Acquisitions have become a regular occurrence in the gaming industry, with the frequency of major purchases only increasing over the last several years. This includes a $68.7 billion deal from Microsoft to acquire Activision Blizzard on Jan. 18—something that has become the focal point of a larger conversation around the health and competitiveness of the industry.
Since the deal was first announced, many voices within gaming have spoken up about how this deal could cause harm to the industry as a whole, with Sony one of the loudest in voicing this opinion.
But, Microsoft is doing everything it can to get a specific message across with this deal—reinforcing it is a good thing and that, as gamers, if this deal goes through “we all win.” And, to help push that, a new website dedicated to Microsoft’s vision for the deal is now live, including a compilation of statements, infographics, and more.
The page is titled headlined by a big header of “Our vision for gaming: More choice and more games for people everywhere,” with a good portion of the content working to assure fans, and likely any company or reviewing body this resource is shared with, that it won’t limit AB games to Xbox platforms.
Mention of giving players a choice in where they want to buy their games, making more titles available on multiple platforms, and helping developers in several ways are all shared with a distinct focus on Call of Duty, PlayStation, and the mobile market.
It appears Microsoft’s core goal now is to double down on what it has been saying since February; the company wants to use this deal as a springboard to invest in innovation that will end up bringing games to more people across more platforms—listing PlayStation, Nintendo, and mobile as the core areas of growth.
Sony has been one of if not the most vocal company protesting this acquisition, with VGC most recently reporting that PlayStation Sony Interactive Entertainment CEO Jim Ryan flew to Brussels to discuss the deal with European Union regulators amidst ongoing investigations. This mostly centers around the ongoing ideal that Microsoft gaining control of AB’s large array of IP like CoD may have “major negative implications for gamers and the future of the gaming industry.”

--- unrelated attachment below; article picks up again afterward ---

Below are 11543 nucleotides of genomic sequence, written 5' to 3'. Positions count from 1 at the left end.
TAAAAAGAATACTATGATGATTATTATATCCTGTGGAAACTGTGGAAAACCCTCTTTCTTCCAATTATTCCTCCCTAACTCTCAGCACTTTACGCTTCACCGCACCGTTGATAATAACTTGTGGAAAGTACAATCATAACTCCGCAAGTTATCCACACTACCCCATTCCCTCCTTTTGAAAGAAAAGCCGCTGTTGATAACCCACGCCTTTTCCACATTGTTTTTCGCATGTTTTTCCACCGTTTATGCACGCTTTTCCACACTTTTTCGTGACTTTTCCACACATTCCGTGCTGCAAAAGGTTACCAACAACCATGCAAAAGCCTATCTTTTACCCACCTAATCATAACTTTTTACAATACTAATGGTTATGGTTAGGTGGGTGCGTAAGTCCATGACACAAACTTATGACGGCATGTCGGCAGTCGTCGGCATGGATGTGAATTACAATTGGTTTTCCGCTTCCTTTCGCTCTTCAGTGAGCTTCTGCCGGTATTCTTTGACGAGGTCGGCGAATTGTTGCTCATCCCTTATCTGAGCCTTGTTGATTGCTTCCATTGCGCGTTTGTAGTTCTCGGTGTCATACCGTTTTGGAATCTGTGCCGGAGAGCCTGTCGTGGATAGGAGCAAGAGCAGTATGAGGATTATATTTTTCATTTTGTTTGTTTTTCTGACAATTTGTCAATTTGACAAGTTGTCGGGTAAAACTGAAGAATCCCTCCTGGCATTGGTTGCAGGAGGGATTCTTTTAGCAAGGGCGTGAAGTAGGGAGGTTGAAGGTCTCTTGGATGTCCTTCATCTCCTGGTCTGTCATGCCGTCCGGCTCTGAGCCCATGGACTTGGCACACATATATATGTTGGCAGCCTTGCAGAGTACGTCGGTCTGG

And, while Microsoft continues to position itself by saying it wants to bring the same version of CoD to PlayStation at the same time as Xbox if the deal goes through, the question of eventual console exclusivity is still a subject of scrutiny.
As for the Nintendo section, Microsoft has only stated it wants to potentially bring more titles to the Japanese developer’s devices in the future, such as CoD.
Mobile is the other big area where Microsoft has focused its messaging, noting that the AB acquisition will allow the company to expand its alternative offerings to the mobile gaming audience where “a couple of big players dominate.” This would be done through development specifically for mobile and the use of Xbox’s cloud game streaming technology.
We could still be waiting a while for the U.S. Federal Trade Commission, U.K.’s Competition and Markets Authority, and other European regulators to finish their investigations into the deal and if it will “result in a substantial lessening of competition” within the gaming market.
And for all Microsoft claims it wants to “enable world-class content to reach every gamer more easily across every platform,” this is still a business at the end of the day.